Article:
Mobile technology is a key pillar of modern life and a wave of new apps could help us save more, lower the cost of insurance and even allow us to pit our pensions against those of our peers.
While everyone is now used to banking on the go, Dean Lamble, managing director of AXA SunLife, believes that financial services still has some way to go to develop the on-the-go technology that will engage a new generation of savers.
He said financial businesses should look at 'how customers engage, or want to engage' and 'look at the concept of managing [financial] affairs via technology'.
Lamble believes most areas of financial planning can be helped with technology and the UK should be looking at the strides other countries have been making in targeting younger generation with a slick new wave of apps that prompt saving and make dealing with money easier.
Once insurance is purchased, whether that is for the home or car, most people forget about the documents, filing them away in the debts of a drawer or already bulging folder. This system is fine until you actually need to make a claim.
Lamble said insurers should be offering 'online briefcases' of insurance policy documents that would allow people to access the information they need straightaway in case they need to claim.
'If I have a car accident or home break in, I have to go to the filing cabinet, find the policy, find the policy number and find out who I have to call,' he said.
'We need an app that is an insurance briefcase that would bring up the policy and tells you who to call.'
He added that the app would allow you to upload pictures of damage done so the insurance company would have the details straightaway, all in one place.
To encourage younger people to save, Lamble said the UK should do more to adopt 'impulse saving', which is widespread in Australia and New Zealand.
One bank offers individuals a 'red dot' app that allows them to impulsively save a sum of money into their bank account at the click of a button.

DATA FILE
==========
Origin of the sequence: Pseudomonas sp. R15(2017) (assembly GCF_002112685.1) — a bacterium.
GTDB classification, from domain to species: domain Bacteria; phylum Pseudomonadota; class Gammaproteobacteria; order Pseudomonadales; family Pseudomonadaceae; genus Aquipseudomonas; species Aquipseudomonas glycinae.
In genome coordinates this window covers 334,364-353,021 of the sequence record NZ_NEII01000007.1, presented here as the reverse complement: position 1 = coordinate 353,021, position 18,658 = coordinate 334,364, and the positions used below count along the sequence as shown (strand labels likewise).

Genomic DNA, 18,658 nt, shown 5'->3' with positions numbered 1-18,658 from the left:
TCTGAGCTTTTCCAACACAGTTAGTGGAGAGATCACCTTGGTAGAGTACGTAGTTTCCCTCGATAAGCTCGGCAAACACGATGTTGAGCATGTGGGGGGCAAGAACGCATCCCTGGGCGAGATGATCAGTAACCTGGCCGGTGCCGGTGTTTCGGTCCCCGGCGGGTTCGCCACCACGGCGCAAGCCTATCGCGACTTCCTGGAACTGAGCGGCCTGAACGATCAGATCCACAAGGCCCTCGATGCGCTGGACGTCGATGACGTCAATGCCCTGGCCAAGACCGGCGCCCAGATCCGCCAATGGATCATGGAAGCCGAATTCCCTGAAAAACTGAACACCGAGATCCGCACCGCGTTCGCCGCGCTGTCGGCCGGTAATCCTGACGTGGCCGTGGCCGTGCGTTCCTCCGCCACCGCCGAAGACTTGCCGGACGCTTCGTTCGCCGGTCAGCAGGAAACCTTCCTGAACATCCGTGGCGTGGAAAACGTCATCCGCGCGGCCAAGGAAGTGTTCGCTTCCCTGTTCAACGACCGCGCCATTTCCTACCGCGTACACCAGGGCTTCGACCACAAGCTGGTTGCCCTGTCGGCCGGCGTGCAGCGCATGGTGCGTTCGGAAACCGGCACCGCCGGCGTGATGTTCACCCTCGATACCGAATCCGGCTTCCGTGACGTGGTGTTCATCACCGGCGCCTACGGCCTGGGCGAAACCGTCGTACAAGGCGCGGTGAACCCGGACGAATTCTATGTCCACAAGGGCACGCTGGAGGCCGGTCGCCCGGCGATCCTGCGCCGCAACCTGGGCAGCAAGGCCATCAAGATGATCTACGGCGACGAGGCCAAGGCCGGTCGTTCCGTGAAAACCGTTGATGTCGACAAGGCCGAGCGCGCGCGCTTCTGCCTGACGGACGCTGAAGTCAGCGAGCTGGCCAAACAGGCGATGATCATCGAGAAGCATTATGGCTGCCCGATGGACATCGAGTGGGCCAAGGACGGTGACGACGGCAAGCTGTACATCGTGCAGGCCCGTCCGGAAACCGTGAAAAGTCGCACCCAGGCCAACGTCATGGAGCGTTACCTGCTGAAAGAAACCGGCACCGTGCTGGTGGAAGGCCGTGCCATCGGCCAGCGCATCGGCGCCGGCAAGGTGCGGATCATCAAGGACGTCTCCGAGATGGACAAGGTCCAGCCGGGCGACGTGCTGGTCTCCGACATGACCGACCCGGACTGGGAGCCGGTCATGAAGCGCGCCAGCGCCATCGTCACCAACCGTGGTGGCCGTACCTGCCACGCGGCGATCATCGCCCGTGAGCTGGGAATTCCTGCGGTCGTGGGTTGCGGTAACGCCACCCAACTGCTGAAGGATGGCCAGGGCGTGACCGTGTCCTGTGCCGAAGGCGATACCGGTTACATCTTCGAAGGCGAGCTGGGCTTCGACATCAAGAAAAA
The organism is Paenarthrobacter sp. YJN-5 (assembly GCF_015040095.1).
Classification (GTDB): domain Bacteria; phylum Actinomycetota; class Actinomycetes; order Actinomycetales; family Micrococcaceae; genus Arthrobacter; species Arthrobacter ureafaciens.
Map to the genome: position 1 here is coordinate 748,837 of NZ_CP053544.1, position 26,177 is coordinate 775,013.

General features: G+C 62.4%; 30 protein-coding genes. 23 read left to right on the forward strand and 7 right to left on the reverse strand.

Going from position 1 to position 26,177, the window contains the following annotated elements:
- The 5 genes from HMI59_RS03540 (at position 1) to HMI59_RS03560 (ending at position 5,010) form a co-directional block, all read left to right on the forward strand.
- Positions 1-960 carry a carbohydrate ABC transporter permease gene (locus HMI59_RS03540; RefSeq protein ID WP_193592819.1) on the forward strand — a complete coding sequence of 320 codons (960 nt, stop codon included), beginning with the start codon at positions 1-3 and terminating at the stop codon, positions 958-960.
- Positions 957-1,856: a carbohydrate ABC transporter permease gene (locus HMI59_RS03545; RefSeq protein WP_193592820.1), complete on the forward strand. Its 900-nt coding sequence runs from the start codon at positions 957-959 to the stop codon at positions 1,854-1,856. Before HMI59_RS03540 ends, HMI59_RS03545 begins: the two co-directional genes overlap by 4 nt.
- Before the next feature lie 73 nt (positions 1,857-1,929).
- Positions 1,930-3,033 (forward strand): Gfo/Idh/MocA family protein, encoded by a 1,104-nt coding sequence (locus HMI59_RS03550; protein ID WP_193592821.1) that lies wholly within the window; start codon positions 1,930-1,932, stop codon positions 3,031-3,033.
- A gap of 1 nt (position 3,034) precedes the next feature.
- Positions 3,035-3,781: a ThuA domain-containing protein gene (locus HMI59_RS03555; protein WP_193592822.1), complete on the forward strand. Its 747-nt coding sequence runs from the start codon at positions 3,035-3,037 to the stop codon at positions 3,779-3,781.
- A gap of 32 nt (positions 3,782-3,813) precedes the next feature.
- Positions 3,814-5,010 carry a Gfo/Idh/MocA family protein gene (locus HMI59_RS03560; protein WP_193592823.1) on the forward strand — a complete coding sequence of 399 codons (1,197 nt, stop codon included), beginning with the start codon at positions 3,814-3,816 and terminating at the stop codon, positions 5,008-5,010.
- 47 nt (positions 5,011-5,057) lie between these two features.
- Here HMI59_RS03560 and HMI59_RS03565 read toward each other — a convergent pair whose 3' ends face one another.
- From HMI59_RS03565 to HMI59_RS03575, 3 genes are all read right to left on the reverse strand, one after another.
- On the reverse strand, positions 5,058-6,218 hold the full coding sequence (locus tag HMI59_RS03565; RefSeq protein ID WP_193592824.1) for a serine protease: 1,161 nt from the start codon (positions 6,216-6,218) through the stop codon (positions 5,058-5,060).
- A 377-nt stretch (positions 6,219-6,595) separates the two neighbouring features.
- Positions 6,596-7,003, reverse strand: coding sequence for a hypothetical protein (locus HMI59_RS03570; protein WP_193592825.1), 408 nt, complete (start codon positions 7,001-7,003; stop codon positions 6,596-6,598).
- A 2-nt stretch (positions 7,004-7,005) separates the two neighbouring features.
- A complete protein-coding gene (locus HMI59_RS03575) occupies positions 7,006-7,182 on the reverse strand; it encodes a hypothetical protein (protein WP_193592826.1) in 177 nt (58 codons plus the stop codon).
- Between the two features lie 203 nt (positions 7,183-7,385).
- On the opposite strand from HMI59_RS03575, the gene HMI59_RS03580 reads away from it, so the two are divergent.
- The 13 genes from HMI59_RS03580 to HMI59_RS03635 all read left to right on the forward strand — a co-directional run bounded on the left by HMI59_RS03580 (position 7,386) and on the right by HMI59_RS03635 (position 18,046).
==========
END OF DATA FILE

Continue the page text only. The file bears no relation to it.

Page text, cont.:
Lamble said the app could take further and track your location so it knows when you are visiting a coffee shop and immediately sends an alert asking if you would rather save the amount of money you are about to spend.
'It's an app that links to your savings account that lets your hit a button to save £5, or £10, or £20 ,' said Lamble. 'You could have a location service so when you go into Starbucks and if will ask if you want to buy a coffee or save £3.
'It would be very engaging, that is the sort of technology young people engage with. If you save £10 per week, that's £500 per year and with growth of 5% over a year, over 20 years that is £10,000 in today's money. We have to realise that old fashioned ways of getting young people to save aren't working.'
When pricing life insurance, the healthier you are the better the deal you will receive. Lamble said technology can be harnessed to help insurers determine a persons health when calculating life insurance premiums.
He said that people are already monitoring the number of steps they take per day and other fitness programmes and that information should be made available to insurers.
In the future he said apps could be used to monitor blood pressure and even further in the future apps that collect biometric data could be used 'to tell [insurers] exactly what is happening with a person's body'.
Pensions and investments
Saving for a pension may be a dull concept but Lamble thinks that pitting individuals against their friends in a pension premier league could spur people into taking an interest in their savings.
Through a Facebook style app, savers could link accounts with their friends and trade messages on how well their investments are, or aren't, doing.
'[In the future] I could link my account to friends and see that I have made 9.6% this year and have an instant message sent to them...it's a Facebook approach to investing...they could be a league table where you are bouncing information between each other,' said Lamble.
Taking the idea on further, if a person had all their personal financial information in one place it would provide the saver with an idea of their total net worth and give them a basis to work out how much more they have to save for their retirement.
'It could show you your total net worth – it could include your house value and you could update the valuation if, for example, you put an extension on,' said Lamble.
'The app could take into account your mortgage and how much debt you have, how much is in your ISA and pension...so it could tell you your total net worth. You would know how much you need to save for retirement and how much protection you would need.'